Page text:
Beth Sullivan is the pseudonym for a contributor who wishes to remain anonymous. Names have been changed throughout for the same reason.

Comments

Kathleen McChesney | 2/19/2007 - 5:20pm
The thoughtful article, “Assume Nothing: A Postscript to the John Jay Report,” by Beth Sullivan (9/13), clearly illustrates the need for parents to be aware of words or actions by an adult that might indicate that the person is, or could be, a child abuser. As part of the “safe environment programs” mandated by the Charter for the Protection of Children and Young People (adopted by the United States Conference of Catholic Bishops in June, 2002), training programs are now provided in nearly all dioceses and eparchies around the country.

Thousands of parents and caregivers have received information regarding such important topics as: how to identify an individual who might abuse a child, how to determine when a child might be the victim of some type of abuse, what to do when you suspect a person is an abuser, and what to do if you believe that a child is being abused. I strongly urge persons responsible for the care of children and young people to use this resource to learn about the problem of child abuse and how it is manifested in various parts of our society.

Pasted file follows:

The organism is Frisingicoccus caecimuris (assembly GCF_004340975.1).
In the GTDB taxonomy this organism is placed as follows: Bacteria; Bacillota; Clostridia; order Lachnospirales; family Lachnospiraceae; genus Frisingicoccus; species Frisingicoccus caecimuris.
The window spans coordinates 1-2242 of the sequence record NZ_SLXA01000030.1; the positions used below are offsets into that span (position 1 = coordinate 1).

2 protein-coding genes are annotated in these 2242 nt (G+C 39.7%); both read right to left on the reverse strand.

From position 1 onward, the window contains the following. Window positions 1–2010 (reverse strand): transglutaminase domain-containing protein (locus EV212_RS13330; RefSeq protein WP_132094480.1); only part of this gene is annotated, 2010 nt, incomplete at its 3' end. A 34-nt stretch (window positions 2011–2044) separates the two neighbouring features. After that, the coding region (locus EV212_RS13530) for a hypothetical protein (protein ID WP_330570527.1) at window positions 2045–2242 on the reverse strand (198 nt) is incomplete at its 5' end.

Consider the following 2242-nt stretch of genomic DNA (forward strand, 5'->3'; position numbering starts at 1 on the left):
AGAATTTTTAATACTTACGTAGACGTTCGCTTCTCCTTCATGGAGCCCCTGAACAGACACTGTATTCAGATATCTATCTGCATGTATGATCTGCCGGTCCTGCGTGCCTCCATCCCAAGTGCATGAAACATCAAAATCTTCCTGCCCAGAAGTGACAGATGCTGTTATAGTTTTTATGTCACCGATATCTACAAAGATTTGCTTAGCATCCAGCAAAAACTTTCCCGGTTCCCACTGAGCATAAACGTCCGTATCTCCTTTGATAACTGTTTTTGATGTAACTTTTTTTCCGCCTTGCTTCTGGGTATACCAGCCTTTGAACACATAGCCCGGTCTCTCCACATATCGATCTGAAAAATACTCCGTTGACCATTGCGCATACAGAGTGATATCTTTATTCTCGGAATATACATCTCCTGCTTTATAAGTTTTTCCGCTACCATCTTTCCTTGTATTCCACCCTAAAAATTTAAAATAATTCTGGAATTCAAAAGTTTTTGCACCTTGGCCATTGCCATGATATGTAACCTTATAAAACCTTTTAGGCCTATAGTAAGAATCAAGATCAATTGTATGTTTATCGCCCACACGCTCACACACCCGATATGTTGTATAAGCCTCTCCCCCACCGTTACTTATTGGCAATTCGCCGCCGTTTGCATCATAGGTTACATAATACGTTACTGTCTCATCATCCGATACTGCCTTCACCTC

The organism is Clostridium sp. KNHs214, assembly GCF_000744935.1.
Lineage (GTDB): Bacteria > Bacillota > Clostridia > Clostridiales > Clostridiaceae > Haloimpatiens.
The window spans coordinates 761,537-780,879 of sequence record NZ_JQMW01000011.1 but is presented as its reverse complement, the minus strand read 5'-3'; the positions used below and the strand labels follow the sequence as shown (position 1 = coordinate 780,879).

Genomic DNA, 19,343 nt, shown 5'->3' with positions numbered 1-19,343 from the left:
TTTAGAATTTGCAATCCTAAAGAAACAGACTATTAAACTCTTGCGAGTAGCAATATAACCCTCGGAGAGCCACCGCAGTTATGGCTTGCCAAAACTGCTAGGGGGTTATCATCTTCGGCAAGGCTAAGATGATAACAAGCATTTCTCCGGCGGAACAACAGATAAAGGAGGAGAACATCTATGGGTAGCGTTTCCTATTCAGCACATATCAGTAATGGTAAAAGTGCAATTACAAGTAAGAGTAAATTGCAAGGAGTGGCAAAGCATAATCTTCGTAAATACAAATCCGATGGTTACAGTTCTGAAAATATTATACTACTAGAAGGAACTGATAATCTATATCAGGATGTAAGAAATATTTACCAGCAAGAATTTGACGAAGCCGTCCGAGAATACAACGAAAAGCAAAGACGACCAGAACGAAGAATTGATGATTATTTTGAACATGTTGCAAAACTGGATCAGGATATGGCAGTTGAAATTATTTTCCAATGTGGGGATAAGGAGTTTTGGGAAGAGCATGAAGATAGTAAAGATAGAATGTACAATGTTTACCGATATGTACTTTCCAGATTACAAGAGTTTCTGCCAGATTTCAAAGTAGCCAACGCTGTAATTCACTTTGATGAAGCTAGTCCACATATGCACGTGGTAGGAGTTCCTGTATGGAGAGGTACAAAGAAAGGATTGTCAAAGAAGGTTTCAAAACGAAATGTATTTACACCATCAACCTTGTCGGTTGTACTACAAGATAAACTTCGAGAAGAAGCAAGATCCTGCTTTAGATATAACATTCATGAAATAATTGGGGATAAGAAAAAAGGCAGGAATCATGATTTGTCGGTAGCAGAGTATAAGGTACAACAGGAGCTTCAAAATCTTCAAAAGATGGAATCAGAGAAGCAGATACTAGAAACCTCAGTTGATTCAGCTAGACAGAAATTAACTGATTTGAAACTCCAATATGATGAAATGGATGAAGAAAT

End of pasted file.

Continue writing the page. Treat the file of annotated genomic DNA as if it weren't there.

Sexual abuse remains the most under-reported criminal activity in the United States. Many factors contribute to this, such as fear of retribution or embarrassment. In those instances where a sexual assault is believed to have occurred, this information should be brought to the attention of the appropriate law enforcement or child protection agencies. It is critical that persons who have been abused come forward as soon as possible in order to prevent future acts from occurring, to ensure that offenders are held accountable and to help victims and their families begin the healing process.

Additional support for victims is available through specially trained diocesan or eparchial victim-assistance coordinators, as well as from public sexual assault and counseling centers located in most major cities.